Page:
Perhaps saying the Red Sox have a Price problem is a tad overdramatic, but there’s right now. The lefty always has such great control, but he’s struggled mightily with that so far this season and walked four Phillies in his six innings of work. The Red Sox will generally take a six-inning outing in which a pitcher only gives up three runs, but it wasn’t an overly impressive start for Price in a situation when he and the team could have really used one.

Meanwhile, the offense was going up against Ben Lively, who has posted good results this year despite absolutely nothing back them up. He seemed to be a pitcher just waiting for the regression monster to catch him, and the Red Sox wanted to be the team to bring it.

In many ways, they exposed Lively for the pitcher he is, crushing balls all over the field. Unfortunately, they were not able to properly capitalize on their early rallies. In the first, for instance, they were able to load the bases with just one out. Although they did score one run on a bases loaded walk, Hanley Ramirez then grounded into an inning-ending double play to cut that rally far too short.

They had another chance at doing real damage in the second when Jackie Bradley hit a double and was eventually knocked in on a Christian Vazquez double. The Red Sox catcher was on second with just one out, but he would be stranded there. They got one more in the third when Mitch Moreland hit an absolute bomb to center field, but after Andrew Benintendi doubled in the next at bat the Red Sox went down without scoring another run. Three runs in the first three innings is certainly fine, but they could have put the game out of reach extremely early.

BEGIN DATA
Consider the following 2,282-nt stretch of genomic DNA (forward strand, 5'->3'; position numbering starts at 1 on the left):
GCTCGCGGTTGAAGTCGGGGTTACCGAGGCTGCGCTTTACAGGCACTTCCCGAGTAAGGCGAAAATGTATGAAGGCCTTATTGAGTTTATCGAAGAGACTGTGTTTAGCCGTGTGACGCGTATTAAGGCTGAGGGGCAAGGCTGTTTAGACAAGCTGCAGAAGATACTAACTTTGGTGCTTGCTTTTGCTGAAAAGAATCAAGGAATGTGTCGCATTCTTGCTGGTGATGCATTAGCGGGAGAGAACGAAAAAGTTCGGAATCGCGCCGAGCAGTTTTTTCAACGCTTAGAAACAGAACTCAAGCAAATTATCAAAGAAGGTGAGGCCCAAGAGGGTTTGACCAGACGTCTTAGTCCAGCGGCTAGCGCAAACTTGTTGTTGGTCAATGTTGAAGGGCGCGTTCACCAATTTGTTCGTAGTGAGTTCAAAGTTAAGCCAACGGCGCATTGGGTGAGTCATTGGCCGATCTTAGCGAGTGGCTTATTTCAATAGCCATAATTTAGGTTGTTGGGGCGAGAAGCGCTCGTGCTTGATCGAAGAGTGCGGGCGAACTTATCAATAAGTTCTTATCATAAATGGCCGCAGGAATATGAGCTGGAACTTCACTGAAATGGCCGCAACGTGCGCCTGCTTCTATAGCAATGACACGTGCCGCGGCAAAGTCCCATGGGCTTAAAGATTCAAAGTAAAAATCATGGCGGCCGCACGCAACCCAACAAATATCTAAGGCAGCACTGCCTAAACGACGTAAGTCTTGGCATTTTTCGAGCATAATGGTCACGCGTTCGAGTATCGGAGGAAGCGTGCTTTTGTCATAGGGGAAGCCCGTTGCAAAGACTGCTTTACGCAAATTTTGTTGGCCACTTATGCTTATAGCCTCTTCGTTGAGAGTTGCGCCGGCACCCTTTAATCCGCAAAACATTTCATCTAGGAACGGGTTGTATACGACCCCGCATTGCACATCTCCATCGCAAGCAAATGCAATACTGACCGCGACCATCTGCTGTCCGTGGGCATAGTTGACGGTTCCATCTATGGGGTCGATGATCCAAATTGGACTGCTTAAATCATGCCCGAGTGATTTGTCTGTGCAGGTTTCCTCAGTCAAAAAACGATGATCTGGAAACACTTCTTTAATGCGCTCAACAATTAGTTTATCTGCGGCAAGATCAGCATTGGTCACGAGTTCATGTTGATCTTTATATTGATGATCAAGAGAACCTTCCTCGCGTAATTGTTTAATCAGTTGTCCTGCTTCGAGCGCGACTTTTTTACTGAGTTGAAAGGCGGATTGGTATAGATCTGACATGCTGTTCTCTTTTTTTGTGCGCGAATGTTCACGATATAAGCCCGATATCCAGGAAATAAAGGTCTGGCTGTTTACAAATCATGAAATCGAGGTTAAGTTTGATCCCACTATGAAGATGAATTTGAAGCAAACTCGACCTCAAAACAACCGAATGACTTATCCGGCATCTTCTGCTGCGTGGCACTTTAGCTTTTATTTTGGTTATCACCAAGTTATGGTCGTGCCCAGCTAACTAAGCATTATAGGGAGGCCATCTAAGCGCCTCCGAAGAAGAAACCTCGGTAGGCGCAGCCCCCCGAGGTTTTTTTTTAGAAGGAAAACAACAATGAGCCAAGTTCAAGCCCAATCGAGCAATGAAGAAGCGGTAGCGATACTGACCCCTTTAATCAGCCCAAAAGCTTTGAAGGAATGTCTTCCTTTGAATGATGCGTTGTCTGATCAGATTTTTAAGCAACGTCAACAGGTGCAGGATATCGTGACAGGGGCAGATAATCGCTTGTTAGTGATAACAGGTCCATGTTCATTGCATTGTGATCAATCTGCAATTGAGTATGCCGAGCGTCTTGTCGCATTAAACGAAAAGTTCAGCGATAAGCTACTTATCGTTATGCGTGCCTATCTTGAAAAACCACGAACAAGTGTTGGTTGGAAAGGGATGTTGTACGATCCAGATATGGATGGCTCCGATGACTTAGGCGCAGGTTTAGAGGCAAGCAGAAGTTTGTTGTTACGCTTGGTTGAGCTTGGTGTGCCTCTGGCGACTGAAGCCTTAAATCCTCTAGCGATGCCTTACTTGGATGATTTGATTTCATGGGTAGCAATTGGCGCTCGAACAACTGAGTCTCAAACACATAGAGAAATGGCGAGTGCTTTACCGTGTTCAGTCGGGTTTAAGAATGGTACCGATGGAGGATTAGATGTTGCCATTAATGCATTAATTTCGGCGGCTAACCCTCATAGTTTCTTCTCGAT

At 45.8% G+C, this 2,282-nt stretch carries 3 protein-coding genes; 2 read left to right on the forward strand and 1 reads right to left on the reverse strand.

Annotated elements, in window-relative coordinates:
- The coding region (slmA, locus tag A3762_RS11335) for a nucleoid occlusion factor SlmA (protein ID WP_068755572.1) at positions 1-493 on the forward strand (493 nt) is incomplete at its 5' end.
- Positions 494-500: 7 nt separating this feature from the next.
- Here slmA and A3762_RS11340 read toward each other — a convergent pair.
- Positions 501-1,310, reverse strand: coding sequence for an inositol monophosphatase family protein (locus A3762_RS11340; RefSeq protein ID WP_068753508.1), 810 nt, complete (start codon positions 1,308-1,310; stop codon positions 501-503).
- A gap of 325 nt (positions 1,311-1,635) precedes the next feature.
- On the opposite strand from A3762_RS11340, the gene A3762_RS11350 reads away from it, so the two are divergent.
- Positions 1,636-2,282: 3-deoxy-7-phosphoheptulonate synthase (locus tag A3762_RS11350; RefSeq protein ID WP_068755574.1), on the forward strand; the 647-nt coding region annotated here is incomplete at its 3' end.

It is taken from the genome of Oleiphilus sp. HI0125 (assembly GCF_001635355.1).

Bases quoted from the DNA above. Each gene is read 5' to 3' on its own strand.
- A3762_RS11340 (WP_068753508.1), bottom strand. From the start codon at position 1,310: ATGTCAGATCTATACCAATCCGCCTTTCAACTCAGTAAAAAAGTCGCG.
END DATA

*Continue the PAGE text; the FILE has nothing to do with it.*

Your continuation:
That turned out to hurt them, as the Red Sox couldn’t score at all in the next three innings as Lively settled into a little groove and Boston continued to strand baserunners.

So, we entered the seventh inning with a 3-3 tie and the Red Sox turned to their bullpen. Specifically, they turned to Robby Scott. The lefty got two outs before allowing a single and handing things off to Blaine Boyer, who finished things off. Meanwhile, Lively was back out there in the bottom half of the inning for the Phillies. The Red Sox managed one hit, but couldn’t plate another run and the game remained tied heading into the eighth.